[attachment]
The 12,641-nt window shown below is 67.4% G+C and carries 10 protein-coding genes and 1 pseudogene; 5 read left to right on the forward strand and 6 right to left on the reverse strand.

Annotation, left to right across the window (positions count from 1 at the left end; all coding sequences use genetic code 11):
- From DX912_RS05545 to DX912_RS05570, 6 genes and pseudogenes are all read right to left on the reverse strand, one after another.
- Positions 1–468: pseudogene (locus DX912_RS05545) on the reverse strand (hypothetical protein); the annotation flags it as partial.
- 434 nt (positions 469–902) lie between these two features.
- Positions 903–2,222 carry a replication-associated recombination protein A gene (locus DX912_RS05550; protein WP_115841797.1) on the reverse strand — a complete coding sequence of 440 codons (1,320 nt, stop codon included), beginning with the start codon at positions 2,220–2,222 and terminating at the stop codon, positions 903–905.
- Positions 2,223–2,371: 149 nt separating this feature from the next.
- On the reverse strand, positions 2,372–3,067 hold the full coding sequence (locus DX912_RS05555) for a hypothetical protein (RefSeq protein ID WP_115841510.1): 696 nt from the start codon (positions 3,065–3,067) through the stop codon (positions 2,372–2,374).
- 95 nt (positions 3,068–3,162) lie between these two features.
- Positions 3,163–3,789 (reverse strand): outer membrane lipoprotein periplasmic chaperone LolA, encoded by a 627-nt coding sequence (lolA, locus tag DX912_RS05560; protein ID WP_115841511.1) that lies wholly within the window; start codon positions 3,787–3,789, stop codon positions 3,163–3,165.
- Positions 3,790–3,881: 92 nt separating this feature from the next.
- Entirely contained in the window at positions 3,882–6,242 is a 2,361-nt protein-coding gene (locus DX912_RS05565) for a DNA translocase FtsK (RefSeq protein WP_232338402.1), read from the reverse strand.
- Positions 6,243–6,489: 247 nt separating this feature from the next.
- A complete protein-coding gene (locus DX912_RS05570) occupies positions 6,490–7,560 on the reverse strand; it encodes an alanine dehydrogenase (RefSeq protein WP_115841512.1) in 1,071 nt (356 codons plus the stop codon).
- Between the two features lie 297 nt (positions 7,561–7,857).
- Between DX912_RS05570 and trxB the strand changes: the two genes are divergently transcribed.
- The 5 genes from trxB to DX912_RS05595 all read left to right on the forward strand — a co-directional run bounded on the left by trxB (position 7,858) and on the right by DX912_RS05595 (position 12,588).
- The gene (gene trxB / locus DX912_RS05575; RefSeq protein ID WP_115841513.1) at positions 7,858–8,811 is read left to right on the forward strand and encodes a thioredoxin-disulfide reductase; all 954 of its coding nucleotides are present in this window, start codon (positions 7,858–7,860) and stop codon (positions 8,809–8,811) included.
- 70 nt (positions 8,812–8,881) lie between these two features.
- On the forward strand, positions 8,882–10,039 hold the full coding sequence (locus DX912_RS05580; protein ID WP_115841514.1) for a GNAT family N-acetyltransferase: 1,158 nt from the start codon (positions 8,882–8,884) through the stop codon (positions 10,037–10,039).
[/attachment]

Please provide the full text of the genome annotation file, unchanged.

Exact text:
The 12,641-nt window shown below is 67.4% G+C and carries 10 protein-coding genes and 1 pseudogene; 5 read left to right on the forward strand and 6 right to left on the reverse strand.

Annotation, left to right across the window (positions count from 1 at the left end; all coding sequences use genetic code 11):
- From DX912_RS05545 to DX912_RS05570, 6 genes and pseudogenes are all read right to left on the reverse strand, one after another.
- Positions 1–468: pseudogene (locus DX912_RS05545) on the reverse strand (hypothetical protein); the annotation flags it as partial.
- 434 nt (positions 469–902) lie between these two features.
- Positions 903–2,222 carry a replication-associated recombination protein A gene (locus DX912_RS05550; protein WP_115841797.1) on the reverse strand — a complete coding sequence of 440 codons (1,320 nt, stop codon included), beginning with the start codon at positions 2,220–2,222 and terminating at the stop codon, positions 903–905.
- Positions 2,223–2,371: 149 nt separating this feature from the next.
- On the reverse strand, positions 2,372–3,067 hold the full coding sequence (locus DX912_RS05555) for a hypothetical protein (RefSeq protein ID WP_115841510.1): 696 nt from the start codon (positions 3,065–3,067) through the stop codon (positions 2,372–2,374).
- 95 nt (positions 3,068–3,162) lie between these two features.
- Positions 3,163–3,789 (reverse strand): outer membrane lipoprotein periplasmic chaperone LolA, encoded by a 627-nt coding sequence (lolA, locus tag DX912_RS05560; protein ID WP_115841511.1) that lies wholly within the window; start codon positions 3,787–3,789, stop codon positions 3,163–3,165.
- Positions 3,790–3,881: 92 nt separating this feature from the next.
- Entirely contained in the window at positions 3,882–6,242 is a 2,361-nt protein-coding gene (locus DX912_RS05565) for a DNA translocase FtsK (RefSeq protein WP_232338402.1), read from the reverse strand.
- Positions 6,243–6,489: 247 nt separating this feature from the next.
- A complete protein-coding gene (locus DX912_RS05570) occupies positions 6,490–7,560 on the reverse strand; it encodes an alanine dehydrogenase (RefSeq protein WP_115841512.1) in 1,071 nt (356 codons plus the stop codon).
- Between the two features lie 297 nt (positions 7,561–7,857).
- Between DX912_RS05570 and trxB the strand changes: the two genes are divergently transcribed.
- The 5 genes from trxB to DX912_RS05595 all read left to right on the forward strand — a co-directional run bounded on the left by trxB (position 7,858) and on the right by DX912_RS05595 (position 12,588).
- The gene (gene trxB / locus DX912_RS05575; RefSeq protein ID WP_115841513.1) at positions 7,858–8,811 is read left to right on the forward strand and encodes a thioredoxin-disulfide reductase; all 954 of its coding nucleotides are present in this window, start codon (positions 7,858–7,860) and stop codon (positions 8,809–8,811) included.
- 70 nt (positions 8,812–8,881) lie between these two features.
- On the forward strand, positions 8,882–10,039 hold the full coding sequence (locus DX912_RS05580; protein ID WP_115841514.1) for a GNAT family N-acetyltransferase: 1,158 nt from the start codon (positions 8,882–8,884) through the stop codon (positions 10,037–10,039).